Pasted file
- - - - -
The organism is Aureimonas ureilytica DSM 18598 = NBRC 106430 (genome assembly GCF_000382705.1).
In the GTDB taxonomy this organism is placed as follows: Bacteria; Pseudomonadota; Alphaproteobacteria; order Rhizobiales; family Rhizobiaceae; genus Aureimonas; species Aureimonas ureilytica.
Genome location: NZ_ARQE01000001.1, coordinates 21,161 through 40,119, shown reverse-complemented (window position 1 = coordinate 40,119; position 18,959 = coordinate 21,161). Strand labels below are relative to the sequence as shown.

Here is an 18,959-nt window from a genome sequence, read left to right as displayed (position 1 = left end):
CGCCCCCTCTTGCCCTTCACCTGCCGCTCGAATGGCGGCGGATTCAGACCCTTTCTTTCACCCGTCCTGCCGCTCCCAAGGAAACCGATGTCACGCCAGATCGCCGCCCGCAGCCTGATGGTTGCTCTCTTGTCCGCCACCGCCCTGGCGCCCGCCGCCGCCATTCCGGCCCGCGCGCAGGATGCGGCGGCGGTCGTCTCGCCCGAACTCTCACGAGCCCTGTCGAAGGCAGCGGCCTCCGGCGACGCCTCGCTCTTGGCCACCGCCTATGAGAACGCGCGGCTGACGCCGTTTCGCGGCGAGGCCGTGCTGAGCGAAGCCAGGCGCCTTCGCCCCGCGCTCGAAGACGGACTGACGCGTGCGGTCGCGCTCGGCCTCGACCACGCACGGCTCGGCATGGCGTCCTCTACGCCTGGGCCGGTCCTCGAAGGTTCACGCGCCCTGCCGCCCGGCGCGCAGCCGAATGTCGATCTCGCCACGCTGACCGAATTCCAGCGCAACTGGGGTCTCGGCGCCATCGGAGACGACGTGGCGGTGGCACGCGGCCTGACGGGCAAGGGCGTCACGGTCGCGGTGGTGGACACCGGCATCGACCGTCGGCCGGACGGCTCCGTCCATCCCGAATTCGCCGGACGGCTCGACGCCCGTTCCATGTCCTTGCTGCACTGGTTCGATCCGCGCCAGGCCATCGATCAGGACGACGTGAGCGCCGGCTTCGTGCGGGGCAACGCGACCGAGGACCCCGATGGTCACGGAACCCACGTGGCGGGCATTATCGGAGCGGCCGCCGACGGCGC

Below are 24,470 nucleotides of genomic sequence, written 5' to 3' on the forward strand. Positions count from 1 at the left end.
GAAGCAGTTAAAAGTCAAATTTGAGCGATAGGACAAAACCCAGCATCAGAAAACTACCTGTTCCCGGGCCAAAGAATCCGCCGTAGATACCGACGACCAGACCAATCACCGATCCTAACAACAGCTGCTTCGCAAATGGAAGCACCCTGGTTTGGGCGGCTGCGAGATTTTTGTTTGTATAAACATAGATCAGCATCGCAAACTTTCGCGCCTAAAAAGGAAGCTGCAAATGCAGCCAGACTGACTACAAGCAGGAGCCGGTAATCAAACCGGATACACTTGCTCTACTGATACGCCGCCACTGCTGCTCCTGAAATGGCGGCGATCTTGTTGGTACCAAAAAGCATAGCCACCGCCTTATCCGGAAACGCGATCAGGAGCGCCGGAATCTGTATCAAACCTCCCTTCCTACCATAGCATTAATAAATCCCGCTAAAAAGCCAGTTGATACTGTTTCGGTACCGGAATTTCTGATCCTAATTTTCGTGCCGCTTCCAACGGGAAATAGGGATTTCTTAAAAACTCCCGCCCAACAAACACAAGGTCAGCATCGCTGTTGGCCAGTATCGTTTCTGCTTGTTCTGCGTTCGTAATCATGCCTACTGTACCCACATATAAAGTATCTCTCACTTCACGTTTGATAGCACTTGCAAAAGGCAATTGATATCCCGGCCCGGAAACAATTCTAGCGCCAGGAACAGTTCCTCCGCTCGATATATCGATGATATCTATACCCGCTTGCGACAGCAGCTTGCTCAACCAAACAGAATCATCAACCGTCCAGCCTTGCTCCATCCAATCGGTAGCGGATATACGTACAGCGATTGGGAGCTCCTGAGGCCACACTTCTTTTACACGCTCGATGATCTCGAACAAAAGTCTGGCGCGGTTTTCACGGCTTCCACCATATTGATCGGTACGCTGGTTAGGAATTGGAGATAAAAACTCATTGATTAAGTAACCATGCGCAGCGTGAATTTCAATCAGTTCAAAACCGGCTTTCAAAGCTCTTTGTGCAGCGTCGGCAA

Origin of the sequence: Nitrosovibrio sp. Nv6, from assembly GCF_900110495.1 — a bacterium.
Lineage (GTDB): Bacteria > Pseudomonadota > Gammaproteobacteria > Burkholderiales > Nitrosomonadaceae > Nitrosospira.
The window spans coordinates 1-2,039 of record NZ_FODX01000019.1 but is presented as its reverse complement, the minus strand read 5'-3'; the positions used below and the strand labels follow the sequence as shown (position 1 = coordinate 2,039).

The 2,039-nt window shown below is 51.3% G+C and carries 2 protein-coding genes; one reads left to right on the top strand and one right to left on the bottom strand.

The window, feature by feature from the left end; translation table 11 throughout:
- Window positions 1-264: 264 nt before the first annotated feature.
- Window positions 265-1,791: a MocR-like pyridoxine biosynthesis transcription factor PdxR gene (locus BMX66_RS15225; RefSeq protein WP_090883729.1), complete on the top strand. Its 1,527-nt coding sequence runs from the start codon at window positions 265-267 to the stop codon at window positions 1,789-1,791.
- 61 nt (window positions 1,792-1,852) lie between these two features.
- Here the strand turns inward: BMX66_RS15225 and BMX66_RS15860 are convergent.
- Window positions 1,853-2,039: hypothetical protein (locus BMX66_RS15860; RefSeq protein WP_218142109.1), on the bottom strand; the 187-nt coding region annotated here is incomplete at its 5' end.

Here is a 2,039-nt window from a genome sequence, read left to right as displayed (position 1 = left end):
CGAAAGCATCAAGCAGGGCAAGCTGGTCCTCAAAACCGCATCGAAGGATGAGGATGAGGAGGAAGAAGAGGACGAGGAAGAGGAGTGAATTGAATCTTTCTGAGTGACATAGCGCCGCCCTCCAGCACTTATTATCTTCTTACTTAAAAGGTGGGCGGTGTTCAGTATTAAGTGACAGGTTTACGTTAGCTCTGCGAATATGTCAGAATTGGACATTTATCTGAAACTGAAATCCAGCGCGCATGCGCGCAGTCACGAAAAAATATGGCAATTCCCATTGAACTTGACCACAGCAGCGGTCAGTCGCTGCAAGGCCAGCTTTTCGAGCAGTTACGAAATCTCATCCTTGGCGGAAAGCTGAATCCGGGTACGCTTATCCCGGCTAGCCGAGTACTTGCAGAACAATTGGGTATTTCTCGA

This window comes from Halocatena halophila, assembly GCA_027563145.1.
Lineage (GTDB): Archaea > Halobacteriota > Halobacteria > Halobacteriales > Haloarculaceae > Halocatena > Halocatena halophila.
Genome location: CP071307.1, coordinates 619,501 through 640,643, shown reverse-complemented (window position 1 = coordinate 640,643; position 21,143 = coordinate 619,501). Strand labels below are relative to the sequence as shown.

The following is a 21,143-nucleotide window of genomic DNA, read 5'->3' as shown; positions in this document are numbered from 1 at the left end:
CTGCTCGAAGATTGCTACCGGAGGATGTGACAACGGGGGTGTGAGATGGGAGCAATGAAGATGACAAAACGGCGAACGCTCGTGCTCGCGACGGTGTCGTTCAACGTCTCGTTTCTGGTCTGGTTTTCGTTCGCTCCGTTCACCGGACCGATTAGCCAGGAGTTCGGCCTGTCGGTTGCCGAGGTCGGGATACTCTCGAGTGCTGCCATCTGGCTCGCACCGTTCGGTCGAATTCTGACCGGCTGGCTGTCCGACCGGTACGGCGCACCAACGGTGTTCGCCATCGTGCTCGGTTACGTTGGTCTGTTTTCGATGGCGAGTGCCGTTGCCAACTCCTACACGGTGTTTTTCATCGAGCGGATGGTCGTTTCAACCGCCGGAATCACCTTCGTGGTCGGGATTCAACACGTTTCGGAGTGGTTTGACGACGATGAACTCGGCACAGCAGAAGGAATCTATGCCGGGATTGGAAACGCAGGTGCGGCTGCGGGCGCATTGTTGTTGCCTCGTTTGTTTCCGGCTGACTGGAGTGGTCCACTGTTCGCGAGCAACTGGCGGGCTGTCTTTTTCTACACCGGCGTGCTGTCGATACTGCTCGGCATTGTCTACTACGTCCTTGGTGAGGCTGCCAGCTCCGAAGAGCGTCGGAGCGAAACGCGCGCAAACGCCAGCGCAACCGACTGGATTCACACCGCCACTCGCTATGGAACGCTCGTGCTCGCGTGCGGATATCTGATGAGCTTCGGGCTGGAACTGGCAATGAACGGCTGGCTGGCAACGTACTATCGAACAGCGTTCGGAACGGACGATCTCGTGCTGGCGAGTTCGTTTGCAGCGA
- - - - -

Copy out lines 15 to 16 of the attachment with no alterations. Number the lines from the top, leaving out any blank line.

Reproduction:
- 61 nt (window positions 1,792-1,852) lie between these two features.
- Here the strand turns inward: BMX66_RS15225 and BMX66_RS15860 are convergent.